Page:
Who are Russia’s ‘gopniks’?

The heyday of the gopniks came in the 1990s. Source: http://slavsquat.com

The heyday of the gopniks came in the 1990s. Source: http://slavsquat.com

Are they criminals or just plain misunderstood? A criminal legacy of the 1990s, “gopniks” today represent the lower stratum of Russian society; a bunch of tracksuit-clad hoodlums who take pleasure in threatening peaceful passers-by. RIR explains the origins of the ‘gopnik’ and what makes him tick. It is also advisable to stay away from them.

Vitaly Kulagin, a student, was returning home late one evening through the narrow streets of the Ochakovo-Matveyevskoye district to the west of Moscow when, suddenly, he saw three people coming toward him.

Turning around, he saw that two more people were approaching him from behind. He was surrounded by five grim-looking young men; they looked no older than 25 and smelt strongly of alcohol.

“What? Where you going in such a rush, mate?” asked the largest nasally.

“I’m in a hurry,” answered Kulagin.

“You in a hurry now?” the man answered with a grin, producing a knife from his pocket.

Kulagin cannot explain the logic of his next action.

“Yes I’m in a hurry,” he said, and then proceeded to push the man with the knife out of the way and walk on, expecting them to pounce on him. However, the attackers stayed still, perhaps too stunned by his move, and just stood there.

Kulagin was lucky. When asked who threatened him with a knife, Kulagin answered “Gopniky, as usual,” treating these aggressors as petty criminals of the night on the outskirts of Russian cities.

Robbery by civil code

As a rule, poorly educated young people without any special interests or prospects in life become “gopniks.” One of their favourite pastimes is to find victims in the evening or at night and, by strength of numbers, take away their money, phones and other valuables.

Source: Mikhail Mordasov / TASS

The heyday of the ‘gopniks’ was in the 1990s. In many respects today, they still copy their behaviour from the ‘Bratki’, or the influential gang leaders of that period who lived by “concepts” (a criminal code of honour). For example, before proceeding to rob a person, a ‘gopnik’ must catch the victim in accordance with the ‘code’ or ‘concepts’.

So, to begin, there are provocative questions, such as “Fancy a smoke?” “Where are you from?” And the most difficult one to answer; “You what?”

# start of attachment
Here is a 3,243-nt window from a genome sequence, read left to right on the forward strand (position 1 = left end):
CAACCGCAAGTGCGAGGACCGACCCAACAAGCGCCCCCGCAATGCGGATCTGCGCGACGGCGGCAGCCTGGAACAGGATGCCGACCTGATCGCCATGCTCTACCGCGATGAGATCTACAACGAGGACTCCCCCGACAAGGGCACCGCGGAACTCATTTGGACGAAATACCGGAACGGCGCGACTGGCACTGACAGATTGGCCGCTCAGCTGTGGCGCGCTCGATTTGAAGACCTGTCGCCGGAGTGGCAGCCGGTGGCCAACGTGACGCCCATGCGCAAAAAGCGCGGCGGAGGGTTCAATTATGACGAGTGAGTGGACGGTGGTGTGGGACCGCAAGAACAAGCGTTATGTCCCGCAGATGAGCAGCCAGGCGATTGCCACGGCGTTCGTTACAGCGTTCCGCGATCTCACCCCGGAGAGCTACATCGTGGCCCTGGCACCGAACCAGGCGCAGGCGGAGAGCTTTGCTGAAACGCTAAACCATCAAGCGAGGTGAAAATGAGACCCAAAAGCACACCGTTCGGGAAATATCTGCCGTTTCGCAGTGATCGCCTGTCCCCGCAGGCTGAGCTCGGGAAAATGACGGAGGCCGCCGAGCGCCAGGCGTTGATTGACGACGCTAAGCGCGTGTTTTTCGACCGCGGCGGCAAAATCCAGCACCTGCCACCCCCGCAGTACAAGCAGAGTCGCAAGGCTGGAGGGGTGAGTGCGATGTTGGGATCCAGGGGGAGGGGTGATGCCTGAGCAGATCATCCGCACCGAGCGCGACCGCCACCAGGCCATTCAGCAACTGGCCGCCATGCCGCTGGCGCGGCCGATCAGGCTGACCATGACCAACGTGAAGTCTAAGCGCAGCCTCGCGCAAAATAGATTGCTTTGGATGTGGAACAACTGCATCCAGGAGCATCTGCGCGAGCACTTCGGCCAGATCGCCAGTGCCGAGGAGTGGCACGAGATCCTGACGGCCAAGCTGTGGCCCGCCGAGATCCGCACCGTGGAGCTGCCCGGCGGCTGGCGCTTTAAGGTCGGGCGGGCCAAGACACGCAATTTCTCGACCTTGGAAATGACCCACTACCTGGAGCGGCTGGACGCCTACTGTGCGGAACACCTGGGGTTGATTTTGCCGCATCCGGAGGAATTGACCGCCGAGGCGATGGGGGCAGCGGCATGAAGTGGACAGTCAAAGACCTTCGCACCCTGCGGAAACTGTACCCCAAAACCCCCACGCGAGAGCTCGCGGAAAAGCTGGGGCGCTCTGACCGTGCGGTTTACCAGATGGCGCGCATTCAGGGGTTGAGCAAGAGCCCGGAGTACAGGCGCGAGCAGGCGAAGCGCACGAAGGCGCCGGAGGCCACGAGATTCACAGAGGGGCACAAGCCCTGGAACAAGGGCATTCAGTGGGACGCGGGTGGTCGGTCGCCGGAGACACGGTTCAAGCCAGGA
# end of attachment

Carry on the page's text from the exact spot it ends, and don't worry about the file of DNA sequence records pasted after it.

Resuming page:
A correct answer to these questions does not exist in principle. Even if you happen to know someone from the local “authorities” (the bigger local criminal fish) they are still likely to take any money you have anyway. Sometimes, as in Kulagin’s case, a ‘gopnik’ chooses not to enter into a conflict, but this is not the same for everybody.

They’ve got the look

The classic dress code of the ‘gopnik’, created in the 1990s, is a tracksuit (sometimes in combination with leather shoes), a black jacket and a flat cap. The most successful among them sport a gold or gold-plated chain.

In their spare time, away from harassing people, they “hang out” by squatting, drinking cheap beer and vodka, eating sunflower seeds and swearing at each other.

Source: PhotoXpress

In recent years, the classic image of the gopnik has been ridiculed in numerous movies and TV series, so much so that they have become something of a parody and have lost their former popularity, even in the petty crime world. Now the word “gopnik” in Russian speech often no longer means a young robber, but rather an aggressive person who vents their anger on the weak.

Ancient history

It is unclear exactly when the first ‘gopniks’ appeared, or even when the word used to describe them showed up.

One version states that the first ‘gopnik’ appeared in the Russian Empire when shelters were set up for street children and adolescents involved in robbery and hooliganism; Gosudarstvyenniye Obshchestva Priyuta. Another version states that petty criminals became known as ‘gopniks’ because the expression gop-stop is criminal slang for a street robbery or mugging.

Even before their heyday in the 90s, there was a ‘gopnik’ movement in the Soviet Union. Young men from working class areas rebelled against neformaly (non-conformists) and gladly fought people from punk movements, rappers and other lovers of Western music who became popular in the Soviet Union in the 1980s.

Just normal kids

Throughout their history, ‘gopniks’ have been opposed to everything out of the ordinary and new and have seen themselves as “normal lads.”

Sociologist Vera Gavrilyuk noted that this behavior remains the same to this day. She feels gopniks, who claim to be ordinary citizens, are nothing but illiterate and somewhat antisocial members of the public.

“The concept of their worldview is to refuse all cultural values such as education, tolerance, labor, and aspirations for self-improvement,” she said.

All rights reserved by Rossiyskaya Gazeta.

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